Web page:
It hasn’t happened very often this season, but Saturday was one of those rare occasions when the Red Sox had a worse afternoon than the Yankees.
Up at Fenway Park, Chris Sale was put on the disabled list for the second time in a month because of shoulder inflammation — mild, always mild — while Luis Severino tangled with the Blue Jays in the Bronx, barely pushing into the sixth inning.
Seeing Sale go on the DL again has to be a troubling sign for the Red Sox, who already must be trying to protect him for October. They don’t really need him before then, as the AL East title is a foregone conclusion, so putting him in bubble wrap for a few more weeks can only help their title chances in the long run.
As for Severino, the Yankees’ presumptive No. 1, at least he’s still pitching. And from what we’re constantly told, he’s supposed to be healthy, too. Those are two things for the plus column.
The negatives? He no longer resembles the guy who was in the Cy Young Award conversation before the All-Star break, and the Yankees need him to be that guy for their World Series plans to remain intact.
What we witnessed Saturday during the Yankees’ ugly 11-6 victory over the Blue Jays has to be considered progress for Severino, but only because he was so bad leading up to it. Toronto’s lineup is terrible — Curtis Granderson (.236 batting average) was hitting third — and Severino needed 100 pitches to get two batters deep into the sixth, when Grandy stung him for a double and Justin Smoak added an RBI single that had Aaron Boone leaping from the dugout.
In total, Severino was charged with two runs and gave up six hits in those five innings-plus, with two walks and eight strikeouts. The performance was sufficient, thanks to the Yankees’ throttling of Jays starter Sean Reid-Foley, but hardly inspiring.
The Yankees waited more than six weeks for one of those outings, and could use a few more to stay ahead in the top wild-card spot. Boone applied his best spin to Severino’s day, but the hyperbole was hollow. “It was a giant step in the right direction,” he said.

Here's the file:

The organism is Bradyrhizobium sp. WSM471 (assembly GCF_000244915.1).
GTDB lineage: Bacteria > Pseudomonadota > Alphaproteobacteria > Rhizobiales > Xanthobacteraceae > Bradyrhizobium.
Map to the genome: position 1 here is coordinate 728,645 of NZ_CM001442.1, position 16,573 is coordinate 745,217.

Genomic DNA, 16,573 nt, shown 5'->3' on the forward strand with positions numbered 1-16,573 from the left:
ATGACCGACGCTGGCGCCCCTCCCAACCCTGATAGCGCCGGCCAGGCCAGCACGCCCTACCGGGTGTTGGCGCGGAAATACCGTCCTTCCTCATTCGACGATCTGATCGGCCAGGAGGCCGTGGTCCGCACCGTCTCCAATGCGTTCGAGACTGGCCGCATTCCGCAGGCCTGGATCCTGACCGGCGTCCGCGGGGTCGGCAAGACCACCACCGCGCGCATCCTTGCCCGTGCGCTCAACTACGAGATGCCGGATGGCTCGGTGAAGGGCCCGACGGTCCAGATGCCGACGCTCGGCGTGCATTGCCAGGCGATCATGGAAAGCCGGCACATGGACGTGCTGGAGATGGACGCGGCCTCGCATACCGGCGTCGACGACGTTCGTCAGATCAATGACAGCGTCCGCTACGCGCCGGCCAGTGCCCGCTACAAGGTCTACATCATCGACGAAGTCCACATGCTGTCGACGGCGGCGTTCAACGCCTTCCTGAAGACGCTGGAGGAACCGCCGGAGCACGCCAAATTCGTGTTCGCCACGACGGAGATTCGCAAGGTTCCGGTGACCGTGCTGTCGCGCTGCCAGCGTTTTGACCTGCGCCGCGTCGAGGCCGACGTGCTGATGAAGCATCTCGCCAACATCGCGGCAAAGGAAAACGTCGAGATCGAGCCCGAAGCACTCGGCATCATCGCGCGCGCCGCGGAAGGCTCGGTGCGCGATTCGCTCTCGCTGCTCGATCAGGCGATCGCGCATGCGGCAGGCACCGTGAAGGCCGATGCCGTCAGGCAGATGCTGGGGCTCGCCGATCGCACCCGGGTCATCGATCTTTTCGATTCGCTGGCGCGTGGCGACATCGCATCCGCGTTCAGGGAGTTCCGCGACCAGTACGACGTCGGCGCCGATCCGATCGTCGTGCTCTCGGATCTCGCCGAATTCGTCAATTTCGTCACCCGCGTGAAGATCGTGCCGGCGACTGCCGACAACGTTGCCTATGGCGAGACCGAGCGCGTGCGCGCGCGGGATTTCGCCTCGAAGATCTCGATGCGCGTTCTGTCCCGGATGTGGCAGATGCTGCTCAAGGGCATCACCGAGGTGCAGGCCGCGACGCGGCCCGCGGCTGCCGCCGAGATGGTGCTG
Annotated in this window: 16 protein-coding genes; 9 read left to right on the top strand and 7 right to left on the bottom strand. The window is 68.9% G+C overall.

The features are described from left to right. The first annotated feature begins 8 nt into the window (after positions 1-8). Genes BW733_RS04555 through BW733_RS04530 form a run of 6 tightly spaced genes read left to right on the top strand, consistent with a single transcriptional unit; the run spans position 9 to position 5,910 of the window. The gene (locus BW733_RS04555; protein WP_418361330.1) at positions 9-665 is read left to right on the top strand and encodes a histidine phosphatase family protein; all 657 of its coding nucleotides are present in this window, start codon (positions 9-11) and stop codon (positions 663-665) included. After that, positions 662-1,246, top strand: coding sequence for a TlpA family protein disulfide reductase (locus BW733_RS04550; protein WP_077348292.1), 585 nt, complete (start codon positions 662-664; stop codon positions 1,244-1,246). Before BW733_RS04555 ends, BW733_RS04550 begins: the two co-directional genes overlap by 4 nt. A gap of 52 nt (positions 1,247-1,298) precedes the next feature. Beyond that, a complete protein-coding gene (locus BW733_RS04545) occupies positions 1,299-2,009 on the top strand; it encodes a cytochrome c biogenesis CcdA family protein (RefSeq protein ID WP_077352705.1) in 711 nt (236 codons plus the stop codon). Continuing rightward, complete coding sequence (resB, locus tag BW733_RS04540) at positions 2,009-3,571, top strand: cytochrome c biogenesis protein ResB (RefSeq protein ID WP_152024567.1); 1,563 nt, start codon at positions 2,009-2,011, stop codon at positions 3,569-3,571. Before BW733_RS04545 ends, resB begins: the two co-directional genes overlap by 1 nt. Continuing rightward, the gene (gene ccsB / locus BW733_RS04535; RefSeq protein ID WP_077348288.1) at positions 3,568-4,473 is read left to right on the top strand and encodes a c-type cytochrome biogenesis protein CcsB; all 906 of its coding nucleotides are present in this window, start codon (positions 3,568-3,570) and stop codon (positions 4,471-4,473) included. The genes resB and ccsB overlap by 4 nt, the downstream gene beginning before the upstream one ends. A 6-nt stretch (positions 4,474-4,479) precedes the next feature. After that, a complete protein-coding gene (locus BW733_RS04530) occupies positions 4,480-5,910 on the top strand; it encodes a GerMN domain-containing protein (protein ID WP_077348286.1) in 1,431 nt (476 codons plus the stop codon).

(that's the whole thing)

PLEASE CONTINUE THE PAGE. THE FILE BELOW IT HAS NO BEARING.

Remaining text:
Giant? Not quite. Let’s go with medium. Severino didn’t surrender a homer for the first time in eight starts — he allowed 11 in the previous 36 innings — and the two runs were his fewest since he pitched 6 2⁄3 scoreless innings against the Red Sox on July 1. In the interim, he posted a 7.50 ERA and opponents had a .346 batting average and 1.016 OPS.
Hardly ace material, and alarming numbers like those tend to suggest a pitch-tipping problem. Boone wouldn’t confirm or deny that that’s what the issue has been — teams get paranoid about such conversations — but Severino said they’ve scoured the video and haven’t come up with any red flags.
Even if the Yankees can check off that box, it seems as if there’s still a few others to work on, and Severino knows he has to stretch deeper into games than he did on Saturday. “I want to be able to get to the seventh,” he said.
Severino used to with regularity, as he completed the seventh inning in nine of his first 18 starts before this recent downturn began. Since then, he’s done it once in eight tries, holding down the White Sox on Aug. 8.
Part of the solution might be a more diverse attack from Severino, and he went to his changeup more often Saturday. He acknowledged the urgency to get hitters off his fastball-slider combo, and another weapon for them to worry about can only help moving forward.
Either way, the Yankees are exerting themselves to not show any concern about Severino, acting as if he’ll automatically snap back into form at some point.
Even Andy Pettitte, Mr. Reliable himself, tried to ease those fears before he joined his ’98 compadres for Saturday’s on-field celebration. “It’s going to happen,” he said. “He’s a No. 1 and he’s shown what he can do. It’s going to turn around. He’s too good for it not to.”
Easy for him to say. It always did for those guys. But on the day Severino picked up his 16th win — matching the Nationals’ Max Scherzer for tops in MLB — it felt as if he were along for the ride. It felt that way to him, too. “That means that my teammates are helping me,” he said.
Unlike Sale, Severino is still pitching in. But he needs to play more of a starring role than be part of the supporting cast.